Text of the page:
Find Out What Dietary Changes You Need to Make 

The first step in making dietary changes is to determine what changes you need to make.  In chapter 7 of the book, there’s a MIND diet quiz to see how brain protective your diet is.  Using it, you can score yourself to see how your current diet compares to the MIND diet.  This allows us to interpret our own eating behaviors and set ourselves realistic goals for getting closer to it.  For example, you may aim to hit one category of the MIND diet target per week or move one notch closer to hitting the target in all areas.  The MIND diet is a flexible eating pattern, and you can determine what will work best for you. 

Here's a snapshot of categories and targets from the MIND to give you an idea. 

Included in a magnet version in the March Special Offer.

What The Official MIND Diet Book Says about Adopting the MIND Diet for Good 

Now let’s dive into four steps that the book’s authors highlight to begin working the MIND diet into your daily life: 

1. Brain Health Starts in the Kitchen

Getting rid of temptations first can be helpful.  Evaluate your kitchen and remove foods that you aim to avoid.  Be practical.  It’s okay to keep one or two of your favorites around as you transition to a brain healthy kitchen, and surrounding yourself with MIND diet foods will make it easier to achieve your goals.  One tool that can help ensure you know which foods you do and don’t want around is a quick kitchen pantry reference sheet to remind you of some key Mediterranean and MIND diet foods.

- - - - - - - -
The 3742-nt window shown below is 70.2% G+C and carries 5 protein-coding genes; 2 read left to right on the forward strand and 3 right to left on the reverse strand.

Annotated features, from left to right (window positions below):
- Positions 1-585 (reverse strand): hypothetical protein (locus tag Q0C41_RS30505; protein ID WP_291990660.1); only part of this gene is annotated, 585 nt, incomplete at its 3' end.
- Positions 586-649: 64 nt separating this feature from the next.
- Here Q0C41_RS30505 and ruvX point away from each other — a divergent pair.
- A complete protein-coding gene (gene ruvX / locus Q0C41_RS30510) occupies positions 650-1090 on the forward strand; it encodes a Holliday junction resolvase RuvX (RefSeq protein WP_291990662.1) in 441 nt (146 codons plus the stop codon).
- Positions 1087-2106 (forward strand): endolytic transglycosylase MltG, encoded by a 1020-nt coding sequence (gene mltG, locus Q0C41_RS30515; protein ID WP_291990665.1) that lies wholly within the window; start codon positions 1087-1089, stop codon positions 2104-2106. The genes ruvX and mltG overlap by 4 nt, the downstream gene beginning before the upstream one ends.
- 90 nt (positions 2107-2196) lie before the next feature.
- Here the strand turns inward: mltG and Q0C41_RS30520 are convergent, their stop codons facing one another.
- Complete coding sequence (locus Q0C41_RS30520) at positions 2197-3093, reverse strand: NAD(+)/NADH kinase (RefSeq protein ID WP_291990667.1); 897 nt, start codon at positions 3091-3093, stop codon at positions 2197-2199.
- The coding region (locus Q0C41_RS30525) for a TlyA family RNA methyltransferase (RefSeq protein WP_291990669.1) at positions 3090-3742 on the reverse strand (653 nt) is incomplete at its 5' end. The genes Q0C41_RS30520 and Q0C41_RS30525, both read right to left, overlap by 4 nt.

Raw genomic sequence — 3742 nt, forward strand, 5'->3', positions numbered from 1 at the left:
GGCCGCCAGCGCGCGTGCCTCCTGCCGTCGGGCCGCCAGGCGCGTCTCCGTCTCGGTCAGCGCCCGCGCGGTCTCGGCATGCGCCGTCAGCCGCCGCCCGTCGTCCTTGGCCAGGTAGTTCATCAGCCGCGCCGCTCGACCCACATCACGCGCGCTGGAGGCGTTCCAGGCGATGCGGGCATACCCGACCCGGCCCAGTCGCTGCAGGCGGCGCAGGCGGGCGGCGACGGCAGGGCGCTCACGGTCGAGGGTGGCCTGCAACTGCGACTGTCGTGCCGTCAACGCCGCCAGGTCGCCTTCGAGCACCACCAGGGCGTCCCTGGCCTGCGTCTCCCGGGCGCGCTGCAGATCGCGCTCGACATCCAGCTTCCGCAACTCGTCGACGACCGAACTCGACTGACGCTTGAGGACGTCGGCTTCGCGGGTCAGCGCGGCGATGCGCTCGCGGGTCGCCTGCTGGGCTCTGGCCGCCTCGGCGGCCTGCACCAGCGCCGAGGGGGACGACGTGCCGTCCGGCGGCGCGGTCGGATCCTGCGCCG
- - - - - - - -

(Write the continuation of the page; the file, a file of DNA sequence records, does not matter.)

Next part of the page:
2. Know How to Plan Your Plate 

The MIND diet plate, which can be found in Chapter 15 on “The Essential Tools,” shows the recommended portions of different food groups for meals.  To make it easy, the authors use a hand to depict portion sizes.  For example, it may be easier to gauge that a piece of protein the size of your palm is an adequate amount for a meal instead of trying to measure ounces.  You don't need a scale for every meal, and you may not have one, and so it is good to know your portions in a less strict way.  Having a sense of how much of each food group you want to aim for at each meal can help you plan and stick to those targets. 

 3. Planning Ahead Goes a Long Way

In order to stick to a new dietary pattern, it’s important to plan ahead.  This includes planning what meals you want to make, making a list for grocery shopping, and meal prep time.  You can learn more about the importance of planning in Chapter 15, where they discuss numerous useful tools to help guide and keep you accountable on your MIND diet journey.  Meal planning doesn’t mean you have to eat the same thing every day, but it does mean you may want to choose one or two meals or snacks each day that you will either fully or partially prepare in advance.  This is especially important for those who have busy lives, juggling work and kids, or grandkids.  Setting aside some time each week to plan will allow you to be prepared to take on the week without sacrificing your nutrition.  Remember, you want the MIND diet to become part of your lifestyle, not a chore.  Planning and cooking in batches not only builds it into our lives, but also saves time!  To help you get started, visit our Brain Table for sample one-day meal plans. 

4. Be MINDful